About the Book
1911. In a forgotten valley on the Devon–Somerset border, the seasons unfold, marked only by the rituals of the farming calendar.
Twelve-year-old Leopold Sercombe skips school to help his father, a carter. Skinny and pale, Leo dreams of a job on the estate’s stud farm. He is breaking a colt for his father when a boy dressed in a Homburg, breeches and riding boots appears. Peering under the stranger’s hat, he discovers Miss Charlotte, the Master’s daughter.
And so begins a friendship between the children, bound by a deep love of horses, but divided by rigid social boundaries – boundaries that become increasingly difficult to navigate as they approach adolescence.
Format: ebook (317 pages) Publisher: Bloomsbury
Publication date: 12th January 2017 Genre: Historical fiction
Find The Horseman (The West Country Trilogy #1) on Goodreads
The Horseman was included in the longlist for The Walter Scott Prize for Historical Fiction 2018. (The next book in the trilogy, The Wanderers, was on the 2019 longlist and the author made it three out of three when the final book in the trilogy, The Redeemed, made the shortlist for the 2020 prize.)
Unfolding month by month from January 1911 to June 1912, The Horseman charts the activities that take place on the farm and surrounding estate: mowing the fields, gathering the hay, harvesting barley, working the threshing machine. All of these are labour intensive relying not just on human effort but horse power as well. The horses are a valued part of the workforce, needing meticulous care and attention. Occasional diversions are choosing a piglet to be fattened, a trip to the annual horse fair or the excitement of a new waggon making its ‘maiden voyage’.
Young Leo has little interest in the academic subjects taught at school. He prefers observing nature: listening to bird song, watching hares play in the field, seeing pigeons roosting or swallows building their nests. He remarks how some creatures take little notice of his presence, as if he is invisible to them. “So each species of animal had its own peculiarities of vision. This world we surveyed was not as it was but as it was seen, in many different guises.”
Leo has a particular affinity with horses and a love of being around them. “There was a smell of leather and saddle soap. Plough strings, cart saddles, cobble trees and swingletrees, each hung on wooden pegs in its allotted place. These were icons of beauty to the boy…” Initially, he has little ambition beyond following in his father’s footsteps and learning everything he can from him about rearing and caring for horses. However, when Leo’s natural riding ability is noticed by the estate’s owner, Lord Prideaux, it seems to open up other possibilities. “He knew that he would work with horses all his life but understood as he had not before that there were different ways and places to do so. He doubted whether one life was long enough to know all there was to know of horses.”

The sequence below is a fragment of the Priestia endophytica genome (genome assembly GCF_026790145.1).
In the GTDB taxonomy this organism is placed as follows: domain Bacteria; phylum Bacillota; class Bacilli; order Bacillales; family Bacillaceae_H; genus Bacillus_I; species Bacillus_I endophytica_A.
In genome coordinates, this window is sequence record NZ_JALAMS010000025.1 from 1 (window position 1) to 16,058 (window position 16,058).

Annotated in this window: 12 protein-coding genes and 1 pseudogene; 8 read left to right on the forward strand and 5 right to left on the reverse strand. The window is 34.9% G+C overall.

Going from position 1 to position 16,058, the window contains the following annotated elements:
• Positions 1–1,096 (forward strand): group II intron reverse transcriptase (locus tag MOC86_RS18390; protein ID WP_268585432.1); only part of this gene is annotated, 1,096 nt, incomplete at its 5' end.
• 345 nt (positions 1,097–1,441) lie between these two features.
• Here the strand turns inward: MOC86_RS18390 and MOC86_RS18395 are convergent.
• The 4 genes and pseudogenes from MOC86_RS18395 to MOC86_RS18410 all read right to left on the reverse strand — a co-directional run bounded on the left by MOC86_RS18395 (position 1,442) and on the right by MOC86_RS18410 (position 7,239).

Leo’s unlikely friendship with Charlotte, daughter of Lord Prideaux, is born out of a shared love of horses and the natural world. However, when an afternoon’s innocent pleasure is misinterpreted, it has far-reaching consequences for Leo and his family, setting his life on a completely different path.
There is some wonderful descriptive writing in the book such as this passage in which Leo walks before first light on a January morning. “There was a frost on the ground, the world was silent and new, he perceived it being born out of the darkness around him. The air was cold and clear. There were skeins of most in the low fields that were like the breath of the land made visible, like his own. The last stars of the night sky disappeared above him into the pale blue.” There is a great sense of place which has been likened to Thomas Hardy’s Wessex. (In fact, the description of Bampton horse fair brought to mind The Mayor of Casterbridge.)
The Horseman is a skilful evocation of life in a rural community in the years before the First World War and a homage to a lost way of life, one governed by tradition and measured by the seasons of the year. The fact the reader knows that life will soon be changed irrevocably gives it extra poignancy. For example, when Leo visits the ‘big house’ for the first time he marvels at the number of workers – gardeners, coaches, grooms, stable boys – employed there. Many of these would likely never return from the War.
The Horseman is a book to be savoured slowly, allowing yourself to become immersed in the day-to-day life of a rural community. I’m looking forward to reading the next book in the trilogy, The Wanderers.
In three words: Gentle, lyrical, evocative
Try something similar: All Among the Barley by Melissa Harrison
About the Author
Tim Pears is the author of eight novels: In the Place of Fallen Leaves (winner of the Hawthornden Prize and the Ruth Hadden Memorial Award, In a Land of Plenty (made into a ten-part BBC series), A Revolution of the Sun, Wake Up, Blenheim Orchard, Landed (shortlisted for the IMPAC Dublin Literary Award 2012 and the 2011 Royal Society of Literature Ondaatje Prize, winner of the MJA Open Book Awards 2011), Disputed Land and In the Light of Morning.
He has been Writer in Residence at Cheltenham Festival of Literature and Royal Literary Fund Fellow at Oxford Brookes University, and has taught creative writing at Ruskin College and elsewhere. He lives in Oxford with his wife and children. (Photo credit: Goodreads author page)